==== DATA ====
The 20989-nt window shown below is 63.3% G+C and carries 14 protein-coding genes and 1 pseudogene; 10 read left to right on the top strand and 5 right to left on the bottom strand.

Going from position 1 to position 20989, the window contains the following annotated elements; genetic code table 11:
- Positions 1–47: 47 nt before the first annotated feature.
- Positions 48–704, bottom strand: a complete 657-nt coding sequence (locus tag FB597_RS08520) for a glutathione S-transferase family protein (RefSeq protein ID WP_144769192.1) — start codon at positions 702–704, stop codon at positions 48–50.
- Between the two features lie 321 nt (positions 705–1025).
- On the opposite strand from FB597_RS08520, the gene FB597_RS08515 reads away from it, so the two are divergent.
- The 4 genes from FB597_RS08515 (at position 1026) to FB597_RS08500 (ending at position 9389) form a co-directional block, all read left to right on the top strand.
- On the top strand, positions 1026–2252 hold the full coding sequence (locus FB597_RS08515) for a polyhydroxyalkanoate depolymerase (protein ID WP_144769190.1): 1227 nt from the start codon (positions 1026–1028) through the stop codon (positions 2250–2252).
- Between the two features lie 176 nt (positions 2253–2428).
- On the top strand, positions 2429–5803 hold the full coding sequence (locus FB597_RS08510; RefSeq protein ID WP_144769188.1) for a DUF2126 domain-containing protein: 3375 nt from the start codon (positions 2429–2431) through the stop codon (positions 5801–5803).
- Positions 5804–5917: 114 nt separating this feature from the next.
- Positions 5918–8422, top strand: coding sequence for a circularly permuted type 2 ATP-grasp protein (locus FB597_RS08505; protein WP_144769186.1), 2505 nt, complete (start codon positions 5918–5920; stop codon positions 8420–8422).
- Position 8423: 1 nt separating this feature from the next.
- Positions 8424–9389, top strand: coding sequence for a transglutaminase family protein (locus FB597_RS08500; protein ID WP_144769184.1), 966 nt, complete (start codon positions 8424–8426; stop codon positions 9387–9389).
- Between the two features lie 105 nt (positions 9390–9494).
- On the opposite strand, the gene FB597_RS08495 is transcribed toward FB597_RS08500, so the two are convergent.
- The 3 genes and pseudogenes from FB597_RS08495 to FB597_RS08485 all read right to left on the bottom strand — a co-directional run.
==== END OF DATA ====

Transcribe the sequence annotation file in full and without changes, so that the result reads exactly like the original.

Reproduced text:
The 20989-nt window shown below is 63.3% G+C and carries 14 protein-coding genes and 1 pseudogene; 10 read left to right on the top strand and 5 right to left on the bottom strand.

Going from position 1 to position 20989, the window contains the following annotated elements; genetic code table 11:
- Positions 1–47: 47 nt before the first annotated feature.
- Positions 48–704, bottom strand: a complete 657-nt coding sequence (locus tag FB597_RS08520) for a glutathione S-transferase family protein (RefSeq protein ID WP_144769192.1) — start codon at positions 702–704, stop codon at positions 48–50.
- Between the two features lie 321 nt (positions 705–1025).
- On the opposite strand from FB597_RS08520, the gene FB597_RS08515 reads away from it, so the two are divergent.
- The 4 genes from FB597_RS08515 (at position 1026) to FB597_RS08500 (ending at position 9389) form a co-directional block, all read left to right on the top strand.
- On the top strand, positions 1026–2252 hold the full coding sequence (locus FB597_RS08515) for a polyhydroxyalkanoate depolymerase (protein ID WP_144769190.1): 1227 nt from the start codon (positions 1026–1028) through the stop codon (positions 2250–2252).
- Between the two features lie 176 nt (positions 2253–2428).
- On the top strand, positions 2429–5803 hold the full coding sequence (locus FB597_RS08510; RefSeq protein ID WP_144769188.1) for a DUF2126 domain-containing protein: 3375 nt from the start codon (positions 2429–2431) through the stop codon (positions 5801–5803).
- Positions 5804–5917: 114 nt separating this feature from the next.
- Positions 5918–8422, top strand: coding sequence for a circularly permuted type 2 ATP-grasp protein (locus FB597_RS08505; protein WP_144769186.1), 2505 nt, complete (start codon positions 5918–5920; stop codon positions 8420–8422).
- Position 8423: 1 nt separating this feature from the next.
- Positions 8424–9389, top strand: coding sequence for a transglutaminase family protein (locus FB597_RS08500; protein ID WP_144769184.1), 966 nt, complete (start codon positions 8424–8426; stop codon positions 9387–9389).
- Between the two features lie 105 nt (positions 9390–9494).
- On the opposite strand, the gene FB597_RS08495 is transcribed toward FB597_RS08500, so the two are convergent.
- The 3 genes and pseudogenes from FB597_RS08495 to FB597_RS08485 all read right to left on the bottom strand — a co-directional run.